Mastering Git & GitHub for DevOps : Day 9 A Deep Dive into Version Control

Mastering Git & GitHub for DevOps : Day 9 A Deep Dive into Version Control

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Introduction: In the dynamic world of DevOps, efficient collaboration, seamless code management, and version control are pivotal aspects of successful software development. Git and GitHub stand out as indispensable tools that empower DevOps engineers to streamline their workflows, collaborate effectively, and maintain version control. In this blog, we will embark on a deep dive into Git and GitHub, addressing fundamental concepts and practical tasks to enhance your proficiency.

Git vs Github: What's the Difference and How to Get Started with Both

  1. What is Git and why is it important? Git is a distributed version control system (VCS) designed to track changes in source code during software development. Its significance lies in providing a systematic approach to version control, allowing multiple developers to collaborate concurrently on a project. Git ensures code integrity, facilitates easy collaboration, and empowers teams to manage changes efficiently through branching and merging.

  2. Difference Between Main Branch and Master Branch: In Git, the terms "main" and "master" are often used interchangeably. Historically, "master" was the default branch name, but in recent times, many communities have shifted towards using "main" as a more inclusive and less culturally-loaded term. Both terms refer to the primary branch where the latest stable code resides.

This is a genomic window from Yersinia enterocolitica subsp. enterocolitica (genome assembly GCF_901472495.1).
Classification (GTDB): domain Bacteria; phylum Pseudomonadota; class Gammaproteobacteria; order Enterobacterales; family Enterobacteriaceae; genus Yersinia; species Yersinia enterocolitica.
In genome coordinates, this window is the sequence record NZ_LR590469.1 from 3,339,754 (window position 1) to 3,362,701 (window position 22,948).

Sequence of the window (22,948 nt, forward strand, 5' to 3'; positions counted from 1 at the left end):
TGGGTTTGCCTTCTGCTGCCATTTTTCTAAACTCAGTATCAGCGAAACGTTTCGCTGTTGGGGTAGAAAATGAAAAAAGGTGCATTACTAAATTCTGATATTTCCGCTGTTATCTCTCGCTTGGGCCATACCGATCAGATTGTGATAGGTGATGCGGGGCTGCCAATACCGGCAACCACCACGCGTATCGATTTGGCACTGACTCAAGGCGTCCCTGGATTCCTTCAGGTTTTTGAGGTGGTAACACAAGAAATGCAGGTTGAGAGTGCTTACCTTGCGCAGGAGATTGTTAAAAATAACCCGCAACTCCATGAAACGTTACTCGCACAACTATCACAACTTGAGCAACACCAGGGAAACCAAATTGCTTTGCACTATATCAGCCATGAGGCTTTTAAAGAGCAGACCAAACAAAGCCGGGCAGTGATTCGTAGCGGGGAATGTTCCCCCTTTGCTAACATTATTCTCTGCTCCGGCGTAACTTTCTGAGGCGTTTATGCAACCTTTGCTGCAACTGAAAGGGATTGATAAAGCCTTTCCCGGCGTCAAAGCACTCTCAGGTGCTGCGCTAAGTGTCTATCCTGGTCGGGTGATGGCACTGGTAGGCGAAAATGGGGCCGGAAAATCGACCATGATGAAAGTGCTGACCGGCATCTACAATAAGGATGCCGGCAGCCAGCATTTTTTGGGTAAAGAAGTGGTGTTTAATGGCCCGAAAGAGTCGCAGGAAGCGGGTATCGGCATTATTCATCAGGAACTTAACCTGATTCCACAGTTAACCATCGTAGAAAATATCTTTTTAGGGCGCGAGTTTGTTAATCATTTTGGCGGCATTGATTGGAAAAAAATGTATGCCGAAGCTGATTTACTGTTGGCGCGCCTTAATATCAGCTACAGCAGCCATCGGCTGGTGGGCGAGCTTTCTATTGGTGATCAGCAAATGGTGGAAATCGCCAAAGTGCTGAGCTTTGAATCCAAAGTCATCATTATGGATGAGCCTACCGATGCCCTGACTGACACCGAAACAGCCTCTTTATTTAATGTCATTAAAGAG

3. Git vs. GitHub: Git is the version control system, while GitHub is a web-based platform that provides hosting for Git repositories. Git is primarily a command-line tool, whereas GitHub offers a graphical user interface (GUI) and additional collaboration features. Git is the engine behind version control, and GitHub acts as a platform to host, share, and collaborate on Git repositories.

  4. Creating a New Repository on GitHub: a. Set your user name and email address using the following commands:

git config --global "Your Name"
git config --global ""

b. Create a new repository named "Devops" on GitHub. c. Connect your local repository to the GitHub repository using the following commands:

git remote add origin
  1. Difference Between Local & Remote Repository, Connecting Local to Remote:

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  • Local Repository: It is the copy of the repository stored on your local machine.

  • Remote Repository: It is the version of the repository stored on a server or an online platform. To connect the local repository to the remote, use the following command:

git push -u origin main

Certainly! Let's delve into the details of Task-1 and Task-2:

Task-1: Set Your User Name and Email Address

Configuring your user name and email address is a crucial step in Git, as it associates your commits with your identity. Follow these steps to set your user information:

  1. Open your terminal or Git Bash.

  2. Execute the following command to set your user name:

     git config --global "Your Name"

    Replace "Your Name" with your actual name.

  3. Execute the following command to set your email address:

     git config --global ""